THE Indian Air Force Monday formally inducted the indigenously developed multi-role Light Combat Helicopter (LCH), Prachand, which is suitable for operating in high-altitude battlefields, and capable of destroying enemy air defence and engaging in counter-insurgency operations.
The first batch of 10 LCH —four arrived Monday — is being inducted into the IAF’s 143 Helicopter Unit at the Jodhpur Air Force Station. Defence Minister Rajnath Singh presided over the induction ceremony along with the new Chief of Defence Staff (CDS) General Anil Chauhan and Chief of Air Staff Air Chief Marshal V R Chaudhari. The name, Prachand (fierce), was announced during the ceremony.
The LCH is a 5.5-tonne class dedicated combat helicopter designed and developed by Hindustan Aeronautics Ltd (HAL). According to the IAF, the induction marks India becoming the seventh country to make attack helicopters.
Taking to Twitter, Prime Minister Narendra Modi described the induction as “a special moment for the collective resolve of 130 crore Indians to make our nation strong and self-reliant in the defence sector”.
#WATCH | The first indigenously developed Light Combat Helicopters (LCH) inducted into Indian Air Force at Jodhpur, in the presence of Defence minister Rajnath Singh and IAF chief Air Chief Marshal VR Chaudhari pic.twitter.com/sh3fqkTprg
— ANI (@ANI) October 3, 2022
Speaking at the ceremony in Jodhpur, Rajnath Singh said the induction illustrates that “the way the nation trusts the Indian Air Force, the Air Force too trusts indigenously developed weapons and systems”. The Defence Minister also went on a sortie in the helicopter after the induction.
“For a long time after Independence, indigenous technology for the development of the attack helicopter was not given enough attention. As a result, the IAF had to depend on foreign-origin attack helicopters…not just for our own operations but also for UN peacekeeping missions in other countries,” he said.
Singh said the need for indigenous attack helicopters was felt “even more intensely” during the 1999 Kargil War. “LCH is a result of the two-decade-long research and development since then. And its induction is an important milestone in our journey of indigenous defence production. LCH’s glorious flight is not just powered by rotors, engines and blades but also by the dedication, courage and patriotism of the scientists, engineers and others who worked on it,” he said.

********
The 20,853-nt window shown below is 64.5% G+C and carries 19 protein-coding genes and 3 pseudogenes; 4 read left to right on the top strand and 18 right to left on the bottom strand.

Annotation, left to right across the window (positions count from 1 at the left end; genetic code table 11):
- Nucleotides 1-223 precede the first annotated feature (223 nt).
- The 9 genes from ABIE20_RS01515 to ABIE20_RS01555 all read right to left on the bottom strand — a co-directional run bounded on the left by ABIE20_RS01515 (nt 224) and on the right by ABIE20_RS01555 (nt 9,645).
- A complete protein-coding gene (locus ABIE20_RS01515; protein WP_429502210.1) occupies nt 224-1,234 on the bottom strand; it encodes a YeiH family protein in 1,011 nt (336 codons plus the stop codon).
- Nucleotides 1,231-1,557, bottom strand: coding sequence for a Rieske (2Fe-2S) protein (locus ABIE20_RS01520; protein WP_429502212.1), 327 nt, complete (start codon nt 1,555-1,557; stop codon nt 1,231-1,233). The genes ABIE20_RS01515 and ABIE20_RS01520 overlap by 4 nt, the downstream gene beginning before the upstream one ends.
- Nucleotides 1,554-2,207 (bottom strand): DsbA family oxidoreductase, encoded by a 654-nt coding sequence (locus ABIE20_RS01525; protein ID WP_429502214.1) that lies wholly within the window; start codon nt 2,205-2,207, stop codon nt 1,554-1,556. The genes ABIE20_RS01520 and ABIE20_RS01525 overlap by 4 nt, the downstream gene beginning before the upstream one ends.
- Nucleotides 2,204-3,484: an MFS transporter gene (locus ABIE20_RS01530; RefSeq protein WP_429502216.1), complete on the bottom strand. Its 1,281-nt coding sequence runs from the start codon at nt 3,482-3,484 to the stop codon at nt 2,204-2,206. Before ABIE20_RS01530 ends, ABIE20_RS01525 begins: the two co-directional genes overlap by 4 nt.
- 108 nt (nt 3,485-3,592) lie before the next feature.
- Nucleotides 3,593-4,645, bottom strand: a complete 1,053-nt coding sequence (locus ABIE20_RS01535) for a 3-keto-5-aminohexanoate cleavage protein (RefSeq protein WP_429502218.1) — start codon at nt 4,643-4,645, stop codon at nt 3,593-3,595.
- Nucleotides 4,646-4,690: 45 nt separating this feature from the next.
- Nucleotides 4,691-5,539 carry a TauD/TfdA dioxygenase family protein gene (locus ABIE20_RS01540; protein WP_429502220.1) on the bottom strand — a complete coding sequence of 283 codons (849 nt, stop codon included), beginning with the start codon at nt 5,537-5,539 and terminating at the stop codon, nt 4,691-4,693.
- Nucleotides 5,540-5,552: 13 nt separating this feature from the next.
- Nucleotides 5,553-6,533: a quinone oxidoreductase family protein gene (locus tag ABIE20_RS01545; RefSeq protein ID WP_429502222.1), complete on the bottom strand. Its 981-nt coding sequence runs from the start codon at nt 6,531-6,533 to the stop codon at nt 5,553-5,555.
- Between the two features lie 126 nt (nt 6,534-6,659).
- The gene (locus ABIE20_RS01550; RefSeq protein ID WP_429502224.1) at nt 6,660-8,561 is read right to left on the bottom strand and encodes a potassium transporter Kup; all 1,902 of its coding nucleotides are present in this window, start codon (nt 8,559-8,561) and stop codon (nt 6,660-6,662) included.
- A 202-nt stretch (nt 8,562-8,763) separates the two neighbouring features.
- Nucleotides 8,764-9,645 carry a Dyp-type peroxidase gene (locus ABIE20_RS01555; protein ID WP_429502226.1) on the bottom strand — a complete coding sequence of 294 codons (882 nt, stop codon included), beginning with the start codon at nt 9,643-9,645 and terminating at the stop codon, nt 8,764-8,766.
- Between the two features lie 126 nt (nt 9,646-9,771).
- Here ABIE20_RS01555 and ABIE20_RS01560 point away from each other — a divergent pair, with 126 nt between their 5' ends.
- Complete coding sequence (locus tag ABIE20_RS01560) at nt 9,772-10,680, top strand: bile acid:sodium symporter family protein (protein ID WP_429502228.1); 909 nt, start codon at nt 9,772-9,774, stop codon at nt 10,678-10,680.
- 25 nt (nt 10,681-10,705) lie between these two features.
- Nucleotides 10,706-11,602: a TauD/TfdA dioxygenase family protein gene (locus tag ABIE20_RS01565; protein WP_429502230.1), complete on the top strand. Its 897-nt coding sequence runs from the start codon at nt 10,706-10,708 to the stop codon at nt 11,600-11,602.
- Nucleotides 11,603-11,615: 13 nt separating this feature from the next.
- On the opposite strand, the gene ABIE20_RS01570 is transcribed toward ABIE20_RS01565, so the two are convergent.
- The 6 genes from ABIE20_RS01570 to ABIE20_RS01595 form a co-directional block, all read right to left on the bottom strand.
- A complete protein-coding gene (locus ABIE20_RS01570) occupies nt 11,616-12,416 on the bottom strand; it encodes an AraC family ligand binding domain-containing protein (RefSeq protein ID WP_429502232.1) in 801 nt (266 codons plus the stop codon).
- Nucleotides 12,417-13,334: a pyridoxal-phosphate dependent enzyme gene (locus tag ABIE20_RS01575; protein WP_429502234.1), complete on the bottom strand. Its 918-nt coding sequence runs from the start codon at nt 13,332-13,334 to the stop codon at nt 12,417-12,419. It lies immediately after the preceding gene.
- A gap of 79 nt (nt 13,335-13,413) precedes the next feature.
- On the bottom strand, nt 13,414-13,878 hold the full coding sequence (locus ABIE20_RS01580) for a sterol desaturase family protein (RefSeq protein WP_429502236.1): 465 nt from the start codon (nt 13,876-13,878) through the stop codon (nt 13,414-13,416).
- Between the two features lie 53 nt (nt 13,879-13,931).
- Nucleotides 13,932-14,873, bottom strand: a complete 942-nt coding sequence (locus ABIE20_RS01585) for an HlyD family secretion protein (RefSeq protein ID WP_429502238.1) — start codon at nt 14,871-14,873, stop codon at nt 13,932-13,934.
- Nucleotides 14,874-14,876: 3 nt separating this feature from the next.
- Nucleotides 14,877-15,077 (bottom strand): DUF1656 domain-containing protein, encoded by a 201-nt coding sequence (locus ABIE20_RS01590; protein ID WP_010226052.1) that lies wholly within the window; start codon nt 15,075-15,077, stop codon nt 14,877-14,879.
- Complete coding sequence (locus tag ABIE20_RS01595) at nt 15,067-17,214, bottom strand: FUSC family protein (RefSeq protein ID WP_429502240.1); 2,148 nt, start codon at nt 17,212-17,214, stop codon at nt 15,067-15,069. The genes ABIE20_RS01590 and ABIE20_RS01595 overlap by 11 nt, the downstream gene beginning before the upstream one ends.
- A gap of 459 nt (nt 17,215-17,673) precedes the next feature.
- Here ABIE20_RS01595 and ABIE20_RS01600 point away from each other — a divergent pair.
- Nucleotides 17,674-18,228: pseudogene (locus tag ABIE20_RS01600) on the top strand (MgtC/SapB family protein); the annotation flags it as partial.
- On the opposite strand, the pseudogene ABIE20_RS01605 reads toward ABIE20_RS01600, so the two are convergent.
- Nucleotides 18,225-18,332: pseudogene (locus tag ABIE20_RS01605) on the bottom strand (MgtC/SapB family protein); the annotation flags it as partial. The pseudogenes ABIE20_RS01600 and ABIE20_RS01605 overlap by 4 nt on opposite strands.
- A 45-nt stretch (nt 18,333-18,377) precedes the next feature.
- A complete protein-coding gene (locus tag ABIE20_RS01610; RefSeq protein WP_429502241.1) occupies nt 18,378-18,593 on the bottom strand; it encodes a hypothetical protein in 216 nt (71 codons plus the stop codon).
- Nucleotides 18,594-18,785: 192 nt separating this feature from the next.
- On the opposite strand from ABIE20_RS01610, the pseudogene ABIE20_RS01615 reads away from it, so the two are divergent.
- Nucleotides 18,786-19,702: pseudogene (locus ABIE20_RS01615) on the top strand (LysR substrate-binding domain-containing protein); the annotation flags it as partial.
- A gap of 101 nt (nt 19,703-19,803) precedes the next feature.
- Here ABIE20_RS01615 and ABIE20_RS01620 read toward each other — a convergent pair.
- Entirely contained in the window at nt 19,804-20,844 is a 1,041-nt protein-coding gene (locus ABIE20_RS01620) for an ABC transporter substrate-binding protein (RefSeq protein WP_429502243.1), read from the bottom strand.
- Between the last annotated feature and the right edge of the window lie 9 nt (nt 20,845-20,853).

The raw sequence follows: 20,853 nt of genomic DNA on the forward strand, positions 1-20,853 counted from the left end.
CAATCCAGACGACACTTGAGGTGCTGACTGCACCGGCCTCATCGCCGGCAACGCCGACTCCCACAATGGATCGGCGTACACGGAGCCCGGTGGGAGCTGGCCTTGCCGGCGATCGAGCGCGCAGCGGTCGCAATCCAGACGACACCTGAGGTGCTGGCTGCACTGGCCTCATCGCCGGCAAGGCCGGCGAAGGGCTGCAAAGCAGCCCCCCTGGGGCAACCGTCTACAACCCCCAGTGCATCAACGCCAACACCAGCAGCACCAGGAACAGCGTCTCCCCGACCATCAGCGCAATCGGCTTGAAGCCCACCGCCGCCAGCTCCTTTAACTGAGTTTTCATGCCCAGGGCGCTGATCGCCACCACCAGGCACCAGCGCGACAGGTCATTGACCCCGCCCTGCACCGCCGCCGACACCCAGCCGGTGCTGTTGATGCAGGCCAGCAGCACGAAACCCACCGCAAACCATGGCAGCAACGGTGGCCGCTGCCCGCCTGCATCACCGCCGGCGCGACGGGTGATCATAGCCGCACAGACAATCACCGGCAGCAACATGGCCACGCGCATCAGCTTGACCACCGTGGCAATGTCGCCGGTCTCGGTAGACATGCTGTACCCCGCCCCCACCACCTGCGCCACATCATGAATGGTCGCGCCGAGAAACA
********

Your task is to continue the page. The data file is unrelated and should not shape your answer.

THE Limited Series Production version of the the ligh combat helicopter has around 45 per cent indigenous content by value. In due course, it will increase to more than 55 per cent for the Series Production version.
“I have been told the LCH has been designed for the requirements of the modern-day battlefield. In its developmental stages, the LCH proved its capabilities in all types of challenges. The platform ably fulfills requirements of our Armed Forces in all types of terrains. This makes an ideal platform for both Army and Air Force,” he said.
The formal induction of the LCH comes after the Cabinet Committee on Security, chaired by the Prime Minister, approved in March the procurement of 15 LCH Limited Series Production (LSP) for Rs 3,887 crore along with allied infrastructure sanctions worth Rs 377 crore. Of the 15 helicopters being procured from the LSP, 10 are for the IAF and five for the Indian Army.
The LCH has a narrow fuselage because of the tandem cockpit configuration for the pilot and co-pilot gunner — one behind the other — and has stealth features, armour protection, night attack capabilities and crash-worthy landing gear for better survivability.
Speaking at the ceremony, Chief of Air Staff, Air Chief Marshal V R Chaudhari, said, “The induction of LCH adds a unique capability to IAF’s combat potential. Versatility and offensive protection of this platform is at par or better among attack helicopters available globally. 143 Helicopter Unit has the proud privilege to be the first LCH equipped in the Armed Forces. The personnel of the unit have been specially selected for their professional competence so as to operationalise the unit at the earliest.”
HAL Chairman and Managing Director C B Ananthakrishnan said, “The LCH is the only attack helicopter in the world that can fly and take off at an altitude of 5,000 metres with considerable weapons and fuel load, meeting the specific requirement of armed forces… More than 250 vendors are involved in the manufacturing of components, assemblies, fixtures, etc.”
Of the 10 helicopters for IAF in the Limited Production Series, four have been delivered and the rest will be delivered by the financial year-end, he said.
According to the Defence Ministry, the helicopter is equipped with the requisite agility, maneuverability, extended range, high-altitude performance and around-the-clock, all-weather combat capability to perform Combat Search and Rescue (CSAR), Destruction of Enemy Air Defence (DEAD), Counter Insurgency (CI) operations.
It can also counter slow-moving aircraft and Remotely Piloted Aircraft (RPAs), and be deployed in high-altitude bunker busting operations and counter insurgency operations in jungle and urban environments.
According to HAL, there is a projected requirement of 160 LCHs — 65 for IAF and 95 for the Army. HAL has also drawn a detailed masterplan for achieving peak rate capacity of 30 helicopters per year to ensure production of the remaining 145 LCHs in eight years from the date of signing the Series Production order.